Friday, April 27, 2012

The Phone Call

I recently read a short essay about a woman describing her feelings about being told she had skin cancer.  It wasn't a brilliant piece but it captured some of my similar feelings and it got me thinking about my own experience.  I am coming up on "the date" of being told I had cancer, so I thought now would be as good as anytime to write about my experience.   It might be good for me.  And, it might be good for others.  Because my story is somewhat long, I plan on writing this in three parts.

First, the phone call:

It was approximately seven years ago I got the phone call.  It was my OB's nurse saying, "We got your biopsy results back and you have melanoma.  The doctor says to call your dermatologist and make a follow up appointment."

Being fair skinned and growing up in the high altitude of Colorado, my mom took me regularly to the dermatologist.  It was always a sterile environment with me wearing a hospital gown and a doctor looking at my skin.  I would hear him say things like, "Keep an eye on left shoulder nevus" and "Let's remove that one."  I never thought much about it except when people would occasionally ask about the small round scars that were left behind from the mole removals.

In my adulthood, I went to college, got married, started having kids, moved many times and never thought about my moles or going to a dermatologist.  But, shortly after my third child was born, I started having a nagging feeling.  My memories of going to a dermatologist came back to me.  I realized it had been years since I had seen one and recently, I was concerned about one particular mole on my arm.  Let me clarify the word concern.  It was never, "I might have skin cancer."  It was, "I need to go and just be told this is normal".

I made an appointment with a dermatologist.  I opened the phone book and just picked one.  He was in the same building as my OB.  I knew how to drive there.  It made sense to pick a doctor who was close.

Because I am horrible about getting babysitters, I went with a nursing baby and two toddlers.  Maybe this colored how they treated me but even in the waiting room, I knew something wasn't right.  It was a room full of pictures of woman's faces, ads for botox and laser skin treatments and "How to Look Younger" fliers.  I was taken back into a beautifully decorated room with a water feature.   The nurse asked me why I was there, which seemed very strange since when I made the appointment, I said I wanted to have an all-over mole check, and she left the room.  No gown was given to me to put on.  About 10 minutes later, a heavy-cologned doctor walked into the room and asked me what I wanted.  I said I had some concerns about my moles.  I showed him two on my arm to which he said, "Those look fine."  I said, "Well, I was hoping for a complete skin exam."  He said, "That really is unnecessary."  I said, "But this mole, based on the ABCD chart (the E was added a few years after this) has all of the characteristics of something I should be concerned about.  Shouldn't you remove it?"  He said, "No, that is why you come to a doctor.  I am a specialist.  I know that mole is fine."  I was ushered out of his office.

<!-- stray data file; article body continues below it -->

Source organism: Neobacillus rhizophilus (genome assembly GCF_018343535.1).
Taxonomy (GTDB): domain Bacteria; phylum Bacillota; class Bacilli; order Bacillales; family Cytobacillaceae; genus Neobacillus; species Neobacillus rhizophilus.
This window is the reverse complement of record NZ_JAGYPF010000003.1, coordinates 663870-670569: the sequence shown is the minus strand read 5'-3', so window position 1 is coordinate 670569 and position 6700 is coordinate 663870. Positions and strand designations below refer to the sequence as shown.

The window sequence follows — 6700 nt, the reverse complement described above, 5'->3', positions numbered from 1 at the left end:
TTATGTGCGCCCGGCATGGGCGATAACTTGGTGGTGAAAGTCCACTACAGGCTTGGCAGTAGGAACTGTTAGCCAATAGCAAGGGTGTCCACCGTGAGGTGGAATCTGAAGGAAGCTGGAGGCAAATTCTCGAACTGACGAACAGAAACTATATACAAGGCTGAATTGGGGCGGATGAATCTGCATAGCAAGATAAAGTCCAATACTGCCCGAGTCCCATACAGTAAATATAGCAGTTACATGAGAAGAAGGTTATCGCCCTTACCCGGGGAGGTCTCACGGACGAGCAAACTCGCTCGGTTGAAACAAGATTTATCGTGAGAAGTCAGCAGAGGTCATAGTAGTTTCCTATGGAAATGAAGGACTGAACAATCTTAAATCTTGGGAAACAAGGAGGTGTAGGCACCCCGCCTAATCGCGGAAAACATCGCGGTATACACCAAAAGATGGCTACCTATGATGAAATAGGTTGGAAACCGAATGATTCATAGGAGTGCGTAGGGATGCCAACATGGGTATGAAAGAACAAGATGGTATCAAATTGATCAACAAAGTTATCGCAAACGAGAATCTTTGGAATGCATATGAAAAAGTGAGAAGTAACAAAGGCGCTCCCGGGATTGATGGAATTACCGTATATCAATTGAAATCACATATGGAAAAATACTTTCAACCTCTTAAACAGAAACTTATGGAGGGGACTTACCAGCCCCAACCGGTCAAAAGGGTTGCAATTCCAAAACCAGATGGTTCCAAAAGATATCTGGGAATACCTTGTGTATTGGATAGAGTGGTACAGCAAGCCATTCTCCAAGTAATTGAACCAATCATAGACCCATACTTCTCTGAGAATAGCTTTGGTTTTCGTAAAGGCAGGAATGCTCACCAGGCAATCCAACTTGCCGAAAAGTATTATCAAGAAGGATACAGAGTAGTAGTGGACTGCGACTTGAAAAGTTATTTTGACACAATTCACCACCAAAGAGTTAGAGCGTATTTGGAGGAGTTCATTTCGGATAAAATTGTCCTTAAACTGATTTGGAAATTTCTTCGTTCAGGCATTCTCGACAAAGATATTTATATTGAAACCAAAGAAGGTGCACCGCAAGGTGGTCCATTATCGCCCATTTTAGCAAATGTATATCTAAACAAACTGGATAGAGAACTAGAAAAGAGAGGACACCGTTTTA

I'll be honest with you.  I was relieved.  That is why I went to his office.  I was told it was normal.  I walked out and thought, "Good.  I don't have to go back for at least a year."  Except, I still had this nagging feeling that I never got that complete mole check.  And, the mole on my arm itched.  Sometimes I would find myself holding my arm away from my body because that mole felt "off" to me.  So, I asked around and got the name of another dermatologist from a friend of mine.  I called his office and was told they couldn't see me for several months.  I remember repeating, "Really?  There is a mole that I am concerned about.  Can't you see me earlier?" I was told no.  I called another dermatologist from the phone book and was told the same thing--two months until they could see me.

Being Mormon, I was raised with a strong belief in a loving Heavenly Father.  I was taught He loves me and watches out for me and I know it is true because what happened next could only have happened because of divine intervention.  I found myself calling my OB's office.   The words I used didn't feel like my own.  I asked if there was anyway they could refer me to a dermatologist.   I knew dermatologists had long wait times but I needed to get in right away.  Could they please help me?  I explained my concern over this one mole and said I wanted it off, regardless if they thought it looked normal.  I needed it gone.  I can still remember the nurse's words, "Come in this week.  The doctor will remove it and send it to be biopsied.  It will go to the same lab any dermatologist would send it.   Then, you don't have to worry about it."

So with three kids in tow, I went immediately into my OB's office.  I was taken back into one of the exam rooms.  I started nursing my baby son.  The doctor walked in.  I showed him the mole on my arm.  I heard him go out in the hall and tell the nurse he was going to do a bigger mole removal than he initially understood.  He needed the "surgical kit".  His nurse came in with animal crackers for my toddlers.  This was no "shave biopsy" (a term I learned later) but a full excision.  While he cut, we chatted about my kids, my toddlers looked over my shoulder and commented how how much blood was on my arm.  It took about 20 minutes for him to finish it all.  I left his office with a big gauze taped on my arm.  I took my kids to the local mall where we ate at the food court and they rode the carousel as a reward for being so good at the doctor's office.  I was relieved it was finally off.  It was like a huge weight had been taken off my shoulders.  One week later, I got the phone call that changed everything. "You have melanoma."

Next week: Part 2:  Oncology

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